(D. Colo. 2015) (“a party's collateral disclosure
of information . . . must [be] in such a form and of such
specificity as to be the functional equivalent of a
supplemental discovery response; merely pointing to places in
the discovery where the information was mentioned in passing
is not sufficient”); see also Wallace v. U.S.A.A.
Life Gen. Agency, Inc., 862 F.Supp.2d 1062, 1067 (D.
Nev. 2012) (finding a party's identification of an
individual in response to the opposing party's
interrogatories insufficient to satisfy the disclosure
requirements of Rule 26(a) because, among other reasons, the
party did not identify the individual as someone with
information that the party may use in establishing its case).
also argue that the Secretary misstates the duty imposed by
Rule 26(a) when she contends that Plaintiffs were required to
identify which “candidates the Plaintiffs intended to
call as witnesses.” Doc. 71 at 6 (quoting Doc. 66 at
7). As Plaintiff notes, a party must identify trial witnesses
only thirty days before trial unless otherwise ordered by the
court. Fed.R.Civ.P. 26(a)(3)(B). But this is an additional
disclosure requirement. It does not affect the party's
separate obligation to identify in its initial disclosures
all individuals with relevant information whom the party
“may use to support its claims or defenses.”
Fed.R.Civ.P. 26(a)(1)(A)(i). As the commentary to the Federal
Rules makes clear, “‘[u]se' includes any use
at a pretrial conference, to support a motion, or at
trial.” Steven S. Gensler, Federal Rules of Civil
Procedure, Rules and Commentary Rule 26 (Feb. 2017).
avoid preclusion, Plaintiffs have the burden of showing that
their failure to disclose the six declarants was
substantially justified or harmless. Fed.R.Civ.P. 37(c)(1);
R & R Sails, Inc. v. Ins. Co. of Pennsylvania,
673 F.3d 1240, 1246 (9th Cir. 2012). Plaintiffs
provide no explanation for their failure to include the
declarants in their initial or supplemental Rule 26(a)
disclosures, and therefore have not shown that it was
substantially justified. Because Plaintiffs' failure to
disclose the six declarants impeded the ability of the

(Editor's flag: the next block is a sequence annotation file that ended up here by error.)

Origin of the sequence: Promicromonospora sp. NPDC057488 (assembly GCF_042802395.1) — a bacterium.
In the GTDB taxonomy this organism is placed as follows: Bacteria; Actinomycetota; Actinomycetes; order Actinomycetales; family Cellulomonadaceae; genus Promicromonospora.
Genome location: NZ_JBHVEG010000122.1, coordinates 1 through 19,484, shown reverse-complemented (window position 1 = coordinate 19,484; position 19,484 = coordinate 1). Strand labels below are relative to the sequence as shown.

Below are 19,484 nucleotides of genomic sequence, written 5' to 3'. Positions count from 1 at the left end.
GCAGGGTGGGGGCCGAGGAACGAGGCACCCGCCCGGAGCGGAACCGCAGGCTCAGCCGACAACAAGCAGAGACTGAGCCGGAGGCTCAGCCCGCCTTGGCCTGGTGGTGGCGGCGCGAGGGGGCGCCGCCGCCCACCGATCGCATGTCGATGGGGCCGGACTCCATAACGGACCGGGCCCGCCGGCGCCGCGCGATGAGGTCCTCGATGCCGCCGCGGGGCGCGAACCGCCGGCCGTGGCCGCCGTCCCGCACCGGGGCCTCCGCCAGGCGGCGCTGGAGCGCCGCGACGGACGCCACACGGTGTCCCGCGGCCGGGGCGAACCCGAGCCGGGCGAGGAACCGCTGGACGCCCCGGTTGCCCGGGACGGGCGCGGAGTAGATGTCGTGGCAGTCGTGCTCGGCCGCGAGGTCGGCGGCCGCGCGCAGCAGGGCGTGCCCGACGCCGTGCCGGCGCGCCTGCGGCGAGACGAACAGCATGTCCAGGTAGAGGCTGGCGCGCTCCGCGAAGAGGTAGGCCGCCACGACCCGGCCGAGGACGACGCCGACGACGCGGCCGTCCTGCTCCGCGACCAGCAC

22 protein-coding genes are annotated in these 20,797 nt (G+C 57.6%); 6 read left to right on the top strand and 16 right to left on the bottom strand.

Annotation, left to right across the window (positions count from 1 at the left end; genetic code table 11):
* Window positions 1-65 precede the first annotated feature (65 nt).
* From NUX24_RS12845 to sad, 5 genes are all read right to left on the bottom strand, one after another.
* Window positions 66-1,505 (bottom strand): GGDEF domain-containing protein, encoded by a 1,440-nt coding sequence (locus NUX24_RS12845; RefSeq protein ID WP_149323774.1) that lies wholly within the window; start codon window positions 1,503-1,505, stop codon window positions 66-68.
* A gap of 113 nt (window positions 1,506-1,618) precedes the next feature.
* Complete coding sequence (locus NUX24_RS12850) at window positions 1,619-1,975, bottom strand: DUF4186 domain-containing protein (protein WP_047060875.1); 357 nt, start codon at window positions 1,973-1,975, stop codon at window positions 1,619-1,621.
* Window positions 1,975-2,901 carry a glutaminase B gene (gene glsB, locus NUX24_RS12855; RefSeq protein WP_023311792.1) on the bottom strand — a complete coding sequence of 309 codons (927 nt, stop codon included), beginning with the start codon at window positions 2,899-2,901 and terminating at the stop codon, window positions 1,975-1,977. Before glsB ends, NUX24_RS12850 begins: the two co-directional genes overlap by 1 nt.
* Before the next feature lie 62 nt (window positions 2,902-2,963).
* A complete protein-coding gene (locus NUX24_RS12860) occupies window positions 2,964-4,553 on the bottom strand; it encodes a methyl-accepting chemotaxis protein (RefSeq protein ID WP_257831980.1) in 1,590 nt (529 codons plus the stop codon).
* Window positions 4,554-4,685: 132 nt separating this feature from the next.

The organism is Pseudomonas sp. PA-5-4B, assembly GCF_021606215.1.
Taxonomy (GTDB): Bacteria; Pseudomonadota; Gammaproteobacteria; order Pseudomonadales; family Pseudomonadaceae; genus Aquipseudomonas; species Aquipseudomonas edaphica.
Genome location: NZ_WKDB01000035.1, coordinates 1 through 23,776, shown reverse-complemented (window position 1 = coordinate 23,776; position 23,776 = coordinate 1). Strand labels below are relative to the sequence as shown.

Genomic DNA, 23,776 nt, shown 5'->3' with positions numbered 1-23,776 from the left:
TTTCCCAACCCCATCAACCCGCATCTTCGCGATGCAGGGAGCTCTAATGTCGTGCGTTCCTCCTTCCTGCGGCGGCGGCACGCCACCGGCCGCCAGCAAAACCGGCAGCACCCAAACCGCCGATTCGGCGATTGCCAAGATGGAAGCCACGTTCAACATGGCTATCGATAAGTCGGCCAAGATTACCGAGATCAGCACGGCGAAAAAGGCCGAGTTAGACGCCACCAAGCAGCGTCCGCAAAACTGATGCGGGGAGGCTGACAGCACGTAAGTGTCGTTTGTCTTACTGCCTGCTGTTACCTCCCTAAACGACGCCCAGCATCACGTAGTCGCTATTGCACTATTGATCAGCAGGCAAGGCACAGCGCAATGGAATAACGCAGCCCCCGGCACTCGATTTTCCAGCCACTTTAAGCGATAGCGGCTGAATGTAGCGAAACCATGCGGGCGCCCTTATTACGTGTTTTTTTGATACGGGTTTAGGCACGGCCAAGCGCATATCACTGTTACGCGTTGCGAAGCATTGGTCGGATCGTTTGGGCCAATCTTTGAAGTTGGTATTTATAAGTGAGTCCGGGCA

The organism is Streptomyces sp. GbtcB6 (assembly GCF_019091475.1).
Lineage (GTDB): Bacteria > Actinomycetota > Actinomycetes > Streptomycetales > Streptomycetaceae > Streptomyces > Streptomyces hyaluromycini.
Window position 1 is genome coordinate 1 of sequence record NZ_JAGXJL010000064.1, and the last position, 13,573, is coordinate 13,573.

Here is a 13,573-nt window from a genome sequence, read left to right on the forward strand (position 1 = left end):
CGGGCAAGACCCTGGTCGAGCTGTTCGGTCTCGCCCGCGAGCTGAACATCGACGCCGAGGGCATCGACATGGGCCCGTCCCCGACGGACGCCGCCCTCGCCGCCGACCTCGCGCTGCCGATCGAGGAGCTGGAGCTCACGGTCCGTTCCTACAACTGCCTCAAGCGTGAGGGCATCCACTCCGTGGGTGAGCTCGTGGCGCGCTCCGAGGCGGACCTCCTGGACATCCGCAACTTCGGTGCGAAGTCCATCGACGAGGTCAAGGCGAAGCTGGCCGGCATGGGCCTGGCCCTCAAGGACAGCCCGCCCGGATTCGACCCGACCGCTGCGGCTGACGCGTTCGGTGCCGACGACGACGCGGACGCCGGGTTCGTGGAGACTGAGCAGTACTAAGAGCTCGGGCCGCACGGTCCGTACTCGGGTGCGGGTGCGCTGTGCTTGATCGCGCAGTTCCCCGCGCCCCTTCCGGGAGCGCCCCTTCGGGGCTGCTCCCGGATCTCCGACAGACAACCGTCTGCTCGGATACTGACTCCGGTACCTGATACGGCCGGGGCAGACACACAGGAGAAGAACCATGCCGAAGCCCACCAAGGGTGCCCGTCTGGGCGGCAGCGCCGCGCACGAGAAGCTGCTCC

Secretary to depose those declarants and obtain additional
evidence to counter their declarations, the Court concludes
that it was not harmless. See Ollier, 768 F.3d at
863. The Court accordingly will grant the Secretary's
motion to strike.
Secretary also asks the Court to strike evidence provided by
Plaintiff Kielsky regarding the efforts of another individual
to obtain ballot access, contending that this evidence is
inadmissible hearsay. Doc. 66 at 10. Plaintiffs' motion
for summary judgment cites to Kielsky's third declaration
for the proposition that “only one candidate qualified
to appear on AZLP's primary ballot in 2016, and he did so
only by working on his petition drive full-time for
approximately 70 days.” Doc. 63 at 12 (citing Doc. 18
at 22, Third Kielsky Dec., ¶ 6). These statements were
made with respect to candidate Gregory Kelly. Id.
The Secretary contends that the only way Kielsky could know
that Kelly worked full-time for a specific number of days is
if he was told this information, as it is impossible for him
to have this information through personal observation of the
candidate. Doc. 66 at 10.
do not argue that Kielsky's statement is offered for
something other than the truth of the matter asserted, or
that Kielsky acquired this information from first-hand
observation. Plaintiffs assert that he obtained this
information through contemporaneous reports “submitted
directly to Plaintiff Kielsky in his capacity as Chair of
AZLP, which have been submitted into the record.”
Id. They argue that Kielsky “is competent to
testify to all matters relating to” his position as
Chair of AZLP. Doc. 71 at 7 n.2.
is not the question. The Secretary's objection is based
on hearsay, and Plaintiffs provide no basis for finding that
Kielsky's statements regarding Mr. Kelly's